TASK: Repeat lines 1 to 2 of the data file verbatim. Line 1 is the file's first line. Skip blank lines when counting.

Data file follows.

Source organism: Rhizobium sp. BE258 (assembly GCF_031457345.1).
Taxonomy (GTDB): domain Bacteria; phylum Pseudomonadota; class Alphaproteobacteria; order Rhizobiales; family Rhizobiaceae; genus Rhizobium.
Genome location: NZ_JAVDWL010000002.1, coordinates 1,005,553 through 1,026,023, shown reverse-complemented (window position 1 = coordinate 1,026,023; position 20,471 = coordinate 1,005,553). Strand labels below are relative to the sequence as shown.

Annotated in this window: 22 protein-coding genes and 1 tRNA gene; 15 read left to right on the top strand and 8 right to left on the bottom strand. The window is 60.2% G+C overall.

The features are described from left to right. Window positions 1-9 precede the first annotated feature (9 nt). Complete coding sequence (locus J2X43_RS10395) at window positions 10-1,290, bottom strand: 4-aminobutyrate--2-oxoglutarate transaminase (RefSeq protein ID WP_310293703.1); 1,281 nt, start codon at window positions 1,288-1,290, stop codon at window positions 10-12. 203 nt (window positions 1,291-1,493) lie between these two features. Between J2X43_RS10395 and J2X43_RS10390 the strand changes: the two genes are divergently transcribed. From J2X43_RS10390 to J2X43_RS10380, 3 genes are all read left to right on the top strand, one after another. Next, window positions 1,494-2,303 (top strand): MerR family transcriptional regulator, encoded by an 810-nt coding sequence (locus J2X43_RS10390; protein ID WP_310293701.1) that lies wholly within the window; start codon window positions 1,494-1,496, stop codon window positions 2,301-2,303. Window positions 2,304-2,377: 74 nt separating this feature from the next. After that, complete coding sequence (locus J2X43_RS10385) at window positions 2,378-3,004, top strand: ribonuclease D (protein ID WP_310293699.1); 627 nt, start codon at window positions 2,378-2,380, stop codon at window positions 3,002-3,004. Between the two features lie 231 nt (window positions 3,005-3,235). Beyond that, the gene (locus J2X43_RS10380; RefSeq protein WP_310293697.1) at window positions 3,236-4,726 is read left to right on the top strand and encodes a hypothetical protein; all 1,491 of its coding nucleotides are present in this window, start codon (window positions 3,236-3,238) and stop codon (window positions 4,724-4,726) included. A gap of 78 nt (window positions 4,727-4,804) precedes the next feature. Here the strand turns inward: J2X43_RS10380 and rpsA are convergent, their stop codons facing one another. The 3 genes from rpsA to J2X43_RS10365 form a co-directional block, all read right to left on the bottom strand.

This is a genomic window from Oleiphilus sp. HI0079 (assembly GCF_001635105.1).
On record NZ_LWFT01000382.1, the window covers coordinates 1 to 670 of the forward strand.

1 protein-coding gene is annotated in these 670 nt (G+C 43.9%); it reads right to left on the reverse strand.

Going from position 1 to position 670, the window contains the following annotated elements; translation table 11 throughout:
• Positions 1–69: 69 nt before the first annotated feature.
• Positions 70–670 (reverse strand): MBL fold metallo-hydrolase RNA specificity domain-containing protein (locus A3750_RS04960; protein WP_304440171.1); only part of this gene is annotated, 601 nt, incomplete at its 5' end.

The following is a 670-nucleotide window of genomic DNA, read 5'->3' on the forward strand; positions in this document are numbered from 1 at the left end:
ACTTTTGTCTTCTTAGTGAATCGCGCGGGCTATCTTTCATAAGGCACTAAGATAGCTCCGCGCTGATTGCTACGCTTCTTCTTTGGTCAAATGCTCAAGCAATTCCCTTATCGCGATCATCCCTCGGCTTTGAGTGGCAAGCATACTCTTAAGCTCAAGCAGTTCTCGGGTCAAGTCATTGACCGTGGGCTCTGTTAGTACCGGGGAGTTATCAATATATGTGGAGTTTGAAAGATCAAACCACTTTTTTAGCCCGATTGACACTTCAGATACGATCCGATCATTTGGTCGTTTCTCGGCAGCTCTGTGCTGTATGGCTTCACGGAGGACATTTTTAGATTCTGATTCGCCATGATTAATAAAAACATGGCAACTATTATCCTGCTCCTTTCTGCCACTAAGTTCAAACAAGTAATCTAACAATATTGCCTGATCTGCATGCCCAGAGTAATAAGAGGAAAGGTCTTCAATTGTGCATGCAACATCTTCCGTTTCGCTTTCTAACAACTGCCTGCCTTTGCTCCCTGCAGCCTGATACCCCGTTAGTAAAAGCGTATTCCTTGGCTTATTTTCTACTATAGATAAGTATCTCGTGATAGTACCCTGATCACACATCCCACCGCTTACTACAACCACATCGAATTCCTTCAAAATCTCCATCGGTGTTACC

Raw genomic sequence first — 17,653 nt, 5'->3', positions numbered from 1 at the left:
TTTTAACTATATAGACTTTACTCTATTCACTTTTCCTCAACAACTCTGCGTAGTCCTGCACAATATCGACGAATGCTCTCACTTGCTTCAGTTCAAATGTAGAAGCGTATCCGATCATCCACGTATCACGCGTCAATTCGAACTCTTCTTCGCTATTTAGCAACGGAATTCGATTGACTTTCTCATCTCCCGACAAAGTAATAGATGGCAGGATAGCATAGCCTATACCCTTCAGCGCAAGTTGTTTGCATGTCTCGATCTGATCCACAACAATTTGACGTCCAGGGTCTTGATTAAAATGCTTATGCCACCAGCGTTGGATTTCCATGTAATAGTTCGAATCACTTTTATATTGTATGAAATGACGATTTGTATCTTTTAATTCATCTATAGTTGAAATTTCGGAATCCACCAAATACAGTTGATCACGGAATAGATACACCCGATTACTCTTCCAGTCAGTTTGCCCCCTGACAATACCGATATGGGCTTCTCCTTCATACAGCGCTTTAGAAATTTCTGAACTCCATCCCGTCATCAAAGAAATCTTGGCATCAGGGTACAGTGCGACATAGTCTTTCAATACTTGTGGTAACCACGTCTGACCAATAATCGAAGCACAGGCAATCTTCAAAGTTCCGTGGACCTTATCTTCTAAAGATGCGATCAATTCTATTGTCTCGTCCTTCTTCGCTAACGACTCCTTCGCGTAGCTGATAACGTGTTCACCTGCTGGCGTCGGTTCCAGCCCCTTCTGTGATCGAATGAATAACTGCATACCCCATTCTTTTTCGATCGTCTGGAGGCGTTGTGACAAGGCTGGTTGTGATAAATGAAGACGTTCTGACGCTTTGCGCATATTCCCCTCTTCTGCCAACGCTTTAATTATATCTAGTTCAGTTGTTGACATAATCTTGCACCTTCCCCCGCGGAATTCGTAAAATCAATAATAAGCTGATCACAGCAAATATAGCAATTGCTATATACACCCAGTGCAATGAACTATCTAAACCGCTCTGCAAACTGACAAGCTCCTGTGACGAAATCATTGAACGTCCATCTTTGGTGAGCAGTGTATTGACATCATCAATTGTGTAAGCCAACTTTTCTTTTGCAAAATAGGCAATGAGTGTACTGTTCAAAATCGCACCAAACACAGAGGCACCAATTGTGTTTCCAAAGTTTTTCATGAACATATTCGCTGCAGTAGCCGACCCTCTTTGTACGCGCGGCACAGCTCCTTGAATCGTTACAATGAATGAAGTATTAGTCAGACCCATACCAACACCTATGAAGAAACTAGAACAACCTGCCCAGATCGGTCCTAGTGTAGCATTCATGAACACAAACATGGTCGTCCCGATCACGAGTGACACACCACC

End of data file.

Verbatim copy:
Source organism: Rhizobium sp. BE258 (assembly GCF_031457345.1).
Taxonomy (GTDB): domain Bacteria; phylum Pseudomonadota; class Alphaproteobacteria; order Rhizobiales; family Rhizobiaceae; genus Rhizobium.